Once I started to understand the condition, everything about me began to fall into place and make sense. As well as unravelling the tangled muddle of my life, I still have sessions of cognitive behavioural therapy (CBT) to help me change the patterns of my thoughts and behaviour.
Meanwhile, I’d given my GP permission to talk to my family, who had been desperately worried about me for months. At that stage I couldn’t talk to them and wanted an independent and objective professional to explain what was wrong with me.
You may wonder why I didn’t confide in them, but those who are closest to you are the hardest to speak to. It was impossible to let my loved ones know about the torture in my mind. Equally, anything they’d have said would have been rebuffed.
That’s why I withdrew from them, repelled their well-intentioned advice and finally stopped answering their calls and texts.
At the beginning of January last year, I took time off work. It was a huge relief, not having to dissemble any more, and to be fully employed in working on getting well.
I learned about depression and enjoyed going to therapy.
Bit by bit, shafts of sunlight started to penetrate the gloom. My family were proactive in helping me enormously — it has been an education for all of us to understand the complex nature of depression.
I also started to embrace my ADD, to understand that my impulsiveness, energy and capacity to be distracted were allied to a creative and individual mind.
I now view myself as a fire-starter. I have sparks of inspiration, but I need my ideas to be stoked by people who are better at the day-to-day running of a business.
I recognise, too, the role my dogs — Ella, Inca, Luna, Zulu and Mabel — have played in my recovery. Ella, particularly, has been my constant companion for ten years and she’s been with me to all my therapy sessions. In her own particular way, she has kept me going.
As a result, Ella and I now volunteer with the Pets As Therapy charity and Ella is a fully-fledged therapy dog for PAT.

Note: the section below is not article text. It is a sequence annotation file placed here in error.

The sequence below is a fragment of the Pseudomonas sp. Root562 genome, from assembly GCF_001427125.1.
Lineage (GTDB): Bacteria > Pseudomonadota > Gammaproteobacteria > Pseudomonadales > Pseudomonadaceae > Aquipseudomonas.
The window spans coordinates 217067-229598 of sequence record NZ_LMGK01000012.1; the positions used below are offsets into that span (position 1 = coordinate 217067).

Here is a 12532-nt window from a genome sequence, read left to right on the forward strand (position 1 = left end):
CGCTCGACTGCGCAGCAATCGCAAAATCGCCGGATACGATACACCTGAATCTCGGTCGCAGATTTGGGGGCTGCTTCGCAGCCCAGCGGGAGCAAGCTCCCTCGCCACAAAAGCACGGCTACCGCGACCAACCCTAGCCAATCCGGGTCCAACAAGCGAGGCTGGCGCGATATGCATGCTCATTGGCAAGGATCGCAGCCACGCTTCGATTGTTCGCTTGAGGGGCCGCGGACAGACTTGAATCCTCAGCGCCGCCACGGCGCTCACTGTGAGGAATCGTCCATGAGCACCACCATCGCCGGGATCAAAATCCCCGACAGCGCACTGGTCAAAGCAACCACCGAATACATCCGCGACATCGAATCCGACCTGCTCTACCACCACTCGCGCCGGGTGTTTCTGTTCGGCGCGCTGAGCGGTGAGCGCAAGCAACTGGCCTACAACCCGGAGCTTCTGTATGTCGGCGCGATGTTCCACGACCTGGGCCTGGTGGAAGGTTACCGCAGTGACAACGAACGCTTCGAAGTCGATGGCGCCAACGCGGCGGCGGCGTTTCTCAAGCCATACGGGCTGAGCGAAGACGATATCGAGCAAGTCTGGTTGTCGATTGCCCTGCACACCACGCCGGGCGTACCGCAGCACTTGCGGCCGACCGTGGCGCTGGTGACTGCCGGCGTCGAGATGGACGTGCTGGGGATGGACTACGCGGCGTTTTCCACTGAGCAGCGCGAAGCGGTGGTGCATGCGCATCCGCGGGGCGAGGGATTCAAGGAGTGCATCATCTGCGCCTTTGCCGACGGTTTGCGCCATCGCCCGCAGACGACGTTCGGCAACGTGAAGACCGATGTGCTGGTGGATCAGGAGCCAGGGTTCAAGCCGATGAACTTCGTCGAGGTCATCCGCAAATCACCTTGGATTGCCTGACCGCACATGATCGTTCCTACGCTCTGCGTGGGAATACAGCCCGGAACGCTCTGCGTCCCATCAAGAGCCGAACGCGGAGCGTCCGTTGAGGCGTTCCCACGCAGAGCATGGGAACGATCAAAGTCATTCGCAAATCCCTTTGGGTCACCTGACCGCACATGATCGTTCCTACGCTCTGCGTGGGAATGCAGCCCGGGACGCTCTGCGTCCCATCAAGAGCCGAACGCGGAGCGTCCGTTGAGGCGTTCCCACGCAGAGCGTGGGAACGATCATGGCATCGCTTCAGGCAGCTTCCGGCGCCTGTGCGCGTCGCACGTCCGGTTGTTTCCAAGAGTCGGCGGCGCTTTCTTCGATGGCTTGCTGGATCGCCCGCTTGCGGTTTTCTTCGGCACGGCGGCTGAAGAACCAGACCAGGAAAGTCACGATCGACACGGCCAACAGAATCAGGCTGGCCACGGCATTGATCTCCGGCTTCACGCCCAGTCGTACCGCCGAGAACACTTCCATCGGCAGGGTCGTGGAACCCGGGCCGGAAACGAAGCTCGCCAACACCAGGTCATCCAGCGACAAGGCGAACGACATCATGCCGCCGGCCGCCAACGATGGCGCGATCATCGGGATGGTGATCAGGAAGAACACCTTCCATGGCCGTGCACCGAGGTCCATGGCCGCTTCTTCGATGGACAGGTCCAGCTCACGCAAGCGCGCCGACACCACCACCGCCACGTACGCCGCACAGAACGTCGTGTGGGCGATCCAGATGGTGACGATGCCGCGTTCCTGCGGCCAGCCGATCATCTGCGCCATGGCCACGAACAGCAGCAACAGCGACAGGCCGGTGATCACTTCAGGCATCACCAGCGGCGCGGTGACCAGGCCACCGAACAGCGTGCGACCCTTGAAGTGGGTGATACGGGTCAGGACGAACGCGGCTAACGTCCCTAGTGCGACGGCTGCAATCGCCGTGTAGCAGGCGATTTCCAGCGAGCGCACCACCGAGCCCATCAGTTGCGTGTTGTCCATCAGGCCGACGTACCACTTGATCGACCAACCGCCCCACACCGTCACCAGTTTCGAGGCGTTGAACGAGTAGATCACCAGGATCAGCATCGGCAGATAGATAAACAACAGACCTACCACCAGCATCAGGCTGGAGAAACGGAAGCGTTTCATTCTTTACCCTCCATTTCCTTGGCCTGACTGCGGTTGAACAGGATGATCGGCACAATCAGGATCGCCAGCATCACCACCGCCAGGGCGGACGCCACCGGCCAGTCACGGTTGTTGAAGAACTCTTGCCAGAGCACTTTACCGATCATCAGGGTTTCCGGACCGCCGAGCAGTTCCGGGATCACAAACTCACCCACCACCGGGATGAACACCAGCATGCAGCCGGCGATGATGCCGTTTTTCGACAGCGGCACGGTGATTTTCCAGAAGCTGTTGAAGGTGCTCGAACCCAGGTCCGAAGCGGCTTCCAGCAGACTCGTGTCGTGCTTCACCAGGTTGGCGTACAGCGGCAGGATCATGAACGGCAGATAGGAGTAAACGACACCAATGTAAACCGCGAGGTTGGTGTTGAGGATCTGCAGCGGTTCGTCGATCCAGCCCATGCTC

People have asked me, too, if my public profile has made it harder for me. Would I have become so depressed if I hadn’t been subject to the pressure of public scrutiny that comes with my association with the Royal Family?
The answer is, I believe I would. But I wouldn’t have found a voice or an outlet for my story if it hadn’t been for the people I’m related to.
And that puts me in a unique position of privilege and trust. I feel I have a duty to speak out, so I can help others who are suffering as I did.
I know now that in doing so I am not admitting to a weakness. The stigma attached to mental illness is lessening.
Today — hard as it is to admit this — I am pleased I went through debilitating depression because I now have the skills to fight it.
I have a greater knowledge of my strengths and weaknesses and am a more confident person than I was before. The end result of this journey has been a positive one.
If I could leave you with just one thought, it would be this: ‘It’s OK not to be OK.’
That is the mantra that gave me the strength to speak out. Having done so here, it feels as if a great weight has been lifted.
No fee has been paid for this article. At James’s request a donation has been made to Pets As Therapy and Heads Together.
SOURCE: Daily Mail